High scores on Harm Avoidance (HA) on Cloniger’s Temperament and Character Inventory (TCI) have been identified as a risk factor for depression. Group cognitive-behavioral therapy (GCBT) has been found effective in preventing depression and improving depressive symptoms among university students. However, no randomized controlled trials of GCBT have been conducted with university students with high HA. Although we initiated a randomized controlled trial in this study, some participants submitted incomplete questionnaires at baseline interfering with assured randomization; therefore, we report this study as a non-randomized controlled trial. We evaluated whether a GCBT intervention would be effective at reducing HA and, thereby, preventing depression in university students with high HA. We performed final analysis of data on 59 participants in the intervention group and 60 in a control group. We used scores on the Beck Depression Inventory-II (BDI-II) as the primary outcome measure and analysis of covariance to assess group differences on mean BDI-II change scores before the intervention and at six months and one year after the intervention. The intervention group had lower BDI-II scores than the control group at six months after the intervention. GCBT may have facilitated cognitive modification in individuals with high HA, or GCBT may have fostered mutual modeling by group participants. Thus, GCBT may contribute to reducing depressive symptoms in university students with high HA, and associated risk for developing depression.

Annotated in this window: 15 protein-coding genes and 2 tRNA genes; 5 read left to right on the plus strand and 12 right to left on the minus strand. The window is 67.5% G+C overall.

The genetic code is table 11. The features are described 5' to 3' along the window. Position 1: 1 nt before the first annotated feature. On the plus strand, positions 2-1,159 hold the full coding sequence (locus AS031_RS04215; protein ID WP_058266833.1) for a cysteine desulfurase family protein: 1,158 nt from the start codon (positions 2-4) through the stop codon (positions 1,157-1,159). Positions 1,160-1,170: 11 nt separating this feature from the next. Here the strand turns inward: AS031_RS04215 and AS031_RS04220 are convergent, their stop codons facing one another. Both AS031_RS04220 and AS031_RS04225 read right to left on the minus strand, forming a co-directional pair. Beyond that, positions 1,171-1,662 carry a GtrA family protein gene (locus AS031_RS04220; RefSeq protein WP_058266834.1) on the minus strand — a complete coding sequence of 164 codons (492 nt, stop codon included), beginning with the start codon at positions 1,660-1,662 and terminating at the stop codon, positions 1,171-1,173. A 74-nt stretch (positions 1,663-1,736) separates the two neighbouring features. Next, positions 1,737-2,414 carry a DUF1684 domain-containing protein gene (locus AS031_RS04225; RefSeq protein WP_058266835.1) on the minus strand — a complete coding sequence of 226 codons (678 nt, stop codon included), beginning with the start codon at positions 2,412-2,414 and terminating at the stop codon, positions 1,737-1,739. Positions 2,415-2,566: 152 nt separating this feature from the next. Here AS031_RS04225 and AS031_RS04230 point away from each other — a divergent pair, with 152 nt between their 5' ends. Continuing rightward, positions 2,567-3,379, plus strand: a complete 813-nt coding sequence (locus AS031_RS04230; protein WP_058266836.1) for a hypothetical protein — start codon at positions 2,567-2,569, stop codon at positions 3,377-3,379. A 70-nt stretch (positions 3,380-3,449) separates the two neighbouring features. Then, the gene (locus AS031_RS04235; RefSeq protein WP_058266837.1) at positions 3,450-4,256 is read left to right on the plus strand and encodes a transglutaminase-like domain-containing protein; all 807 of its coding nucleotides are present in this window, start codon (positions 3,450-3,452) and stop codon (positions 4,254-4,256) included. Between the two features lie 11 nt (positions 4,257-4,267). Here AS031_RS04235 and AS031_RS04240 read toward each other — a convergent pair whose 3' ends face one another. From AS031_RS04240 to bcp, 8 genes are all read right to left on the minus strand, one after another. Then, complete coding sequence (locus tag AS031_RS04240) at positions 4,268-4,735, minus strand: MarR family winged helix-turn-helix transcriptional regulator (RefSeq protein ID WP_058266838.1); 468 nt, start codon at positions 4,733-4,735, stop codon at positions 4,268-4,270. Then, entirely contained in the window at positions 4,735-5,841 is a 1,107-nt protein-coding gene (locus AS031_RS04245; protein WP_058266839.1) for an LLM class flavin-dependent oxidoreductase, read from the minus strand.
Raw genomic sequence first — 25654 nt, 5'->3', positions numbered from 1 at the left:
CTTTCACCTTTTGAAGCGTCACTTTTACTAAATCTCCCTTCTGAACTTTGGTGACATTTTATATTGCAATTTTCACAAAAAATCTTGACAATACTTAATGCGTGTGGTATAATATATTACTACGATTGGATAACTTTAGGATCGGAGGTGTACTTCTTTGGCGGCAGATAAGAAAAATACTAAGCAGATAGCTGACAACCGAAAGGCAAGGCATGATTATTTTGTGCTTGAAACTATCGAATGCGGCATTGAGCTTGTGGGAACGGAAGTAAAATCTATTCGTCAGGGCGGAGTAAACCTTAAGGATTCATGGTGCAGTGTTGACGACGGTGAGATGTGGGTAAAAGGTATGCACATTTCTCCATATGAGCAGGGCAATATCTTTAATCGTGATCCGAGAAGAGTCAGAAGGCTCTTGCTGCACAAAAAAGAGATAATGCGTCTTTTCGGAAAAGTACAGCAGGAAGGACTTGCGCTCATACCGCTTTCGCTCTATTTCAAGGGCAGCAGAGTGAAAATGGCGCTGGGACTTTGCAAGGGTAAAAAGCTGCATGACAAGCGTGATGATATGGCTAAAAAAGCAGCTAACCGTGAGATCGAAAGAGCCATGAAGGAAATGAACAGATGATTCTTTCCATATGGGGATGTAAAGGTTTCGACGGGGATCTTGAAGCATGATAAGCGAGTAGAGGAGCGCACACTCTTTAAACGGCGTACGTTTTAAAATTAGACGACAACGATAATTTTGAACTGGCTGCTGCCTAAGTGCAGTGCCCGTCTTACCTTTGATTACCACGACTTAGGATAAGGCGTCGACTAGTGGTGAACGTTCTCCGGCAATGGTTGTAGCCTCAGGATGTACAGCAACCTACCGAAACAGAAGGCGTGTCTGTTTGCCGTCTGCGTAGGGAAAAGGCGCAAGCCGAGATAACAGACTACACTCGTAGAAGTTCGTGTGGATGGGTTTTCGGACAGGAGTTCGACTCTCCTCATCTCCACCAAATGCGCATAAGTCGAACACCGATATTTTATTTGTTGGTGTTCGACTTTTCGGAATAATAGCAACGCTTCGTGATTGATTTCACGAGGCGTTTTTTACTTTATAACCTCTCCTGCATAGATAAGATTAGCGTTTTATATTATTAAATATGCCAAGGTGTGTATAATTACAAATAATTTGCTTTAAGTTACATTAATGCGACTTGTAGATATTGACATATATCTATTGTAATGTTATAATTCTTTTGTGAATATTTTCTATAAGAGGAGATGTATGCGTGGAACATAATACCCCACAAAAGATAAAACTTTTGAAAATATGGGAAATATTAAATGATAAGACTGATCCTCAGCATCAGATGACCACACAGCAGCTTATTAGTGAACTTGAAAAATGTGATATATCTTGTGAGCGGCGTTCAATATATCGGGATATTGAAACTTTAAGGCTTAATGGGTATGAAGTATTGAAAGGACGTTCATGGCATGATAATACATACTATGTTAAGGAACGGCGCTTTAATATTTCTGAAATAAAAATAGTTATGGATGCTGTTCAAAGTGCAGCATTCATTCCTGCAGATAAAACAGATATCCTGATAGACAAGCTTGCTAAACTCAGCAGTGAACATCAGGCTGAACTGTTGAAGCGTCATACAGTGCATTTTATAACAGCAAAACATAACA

- group cognitive-behavioral therapy
- harm avoidance
- temperament and character inventory
ASJC Scopus subject areas
- Experimental and Cognitive Psychology
- Sensory Systems